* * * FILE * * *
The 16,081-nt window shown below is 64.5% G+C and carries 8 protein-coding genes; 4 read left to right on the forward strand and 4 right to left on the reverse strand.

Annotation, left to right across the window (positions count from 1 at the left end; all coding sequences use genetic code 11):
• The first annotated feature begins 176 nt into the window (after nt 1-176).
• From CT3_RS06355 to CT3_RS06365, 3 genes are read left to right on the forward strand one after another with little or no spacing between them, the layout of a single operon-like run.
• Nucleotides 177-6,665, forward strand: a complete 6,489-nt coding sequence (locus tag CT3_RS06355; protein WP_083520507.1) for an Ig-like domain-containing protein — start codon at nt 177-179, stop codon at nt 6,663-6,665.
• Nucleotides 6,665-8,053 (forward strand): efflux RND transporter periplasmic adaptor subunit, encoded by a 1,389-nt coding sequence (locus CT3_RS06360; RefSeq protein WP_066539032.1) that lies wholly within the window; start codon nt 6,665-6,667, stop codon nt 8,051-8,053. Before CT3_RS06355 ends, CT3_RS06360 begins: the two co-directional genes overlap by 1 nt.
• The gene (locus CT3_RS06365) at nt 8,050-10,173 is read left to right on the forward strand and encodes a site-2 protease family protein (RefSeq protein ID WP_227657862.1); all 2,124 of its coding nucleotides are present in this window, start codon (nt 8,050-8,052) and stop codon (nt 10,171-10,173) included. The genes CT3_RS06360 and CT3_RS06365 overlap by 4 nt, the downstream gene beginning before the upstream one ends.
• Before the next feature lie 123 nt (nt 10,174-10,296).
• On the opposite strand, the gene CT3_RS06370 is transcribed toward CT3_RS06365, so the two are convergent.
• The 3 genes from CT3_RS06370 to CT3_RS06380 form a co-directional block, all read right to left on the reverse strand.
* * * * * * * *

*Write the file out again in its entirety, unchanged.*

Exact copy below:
The 16,081-nt window shown below is 64.5% G+C and carries 8 protein-coding genes; 4 read left to right on the forward strand and 4 right to left on the reverse strand.

Annotation, left to right across the window (positions count from 1 at the left end; all coding sequences use genetic code 11):
• The first annotated feature begins 176 nt into the window (after nt 1-176).
• From CT3_RS06355 to CT3_RS06365, 3 genes are read left to right on the forward strand one after another with little or no spacing between them, the layout of a single operon-like run.
• Nucleotides 177-6,665, forward strand: a complete 6,489-nt coding sequence (locus tag CT3_RS06355; protein WP_083520507.1) for an Ig-like domain-containing protein — start codon at nt 177-179, stop codon at nt 6,663-6,665.
• Nucleotides 6,665-8,053 (forward strand): efflux RND transporter periplasmic adaptor subunit, encoded by a 1,389-nt coding sequence (locus CT3_RS06360; RefSeq protein WP_066539032.1) that lies wholly within the window; start codon nt 6,665-6,667, stop codon nt 8,051-8,053. Before CT3_RS06355 ends, CT3_RS06360 begins: the two co-directional genes overlap by 1 nt.
• The gene (locus CT3_RS06365) at nt 8,050-10,173 is read left to right on the forward strand and encodes a site-2 protease family protein (RefSeq protein ID WP_227657862.1); all 2,124 of its coding nucleotides are present in this window, start codon (nt 8,050-8,052) and stop codon (nt 10,171-10,173) included. The genes CT3_RS06360 and CT3_RS06365 overlap by 4 nt, the downstream gene beginning before the upstream one ends.
• Before the next feature lie 123 nt (nt 10,174-10,296).
• On the opposite strand, the gene CT3_RS06370 is transcribed toward CT3_RS06365, so the two are convergent.
• The 3 genes from CT3_RS06370 to CT3_RS06380 form a co-directional block, all read right to left on the reverse strand.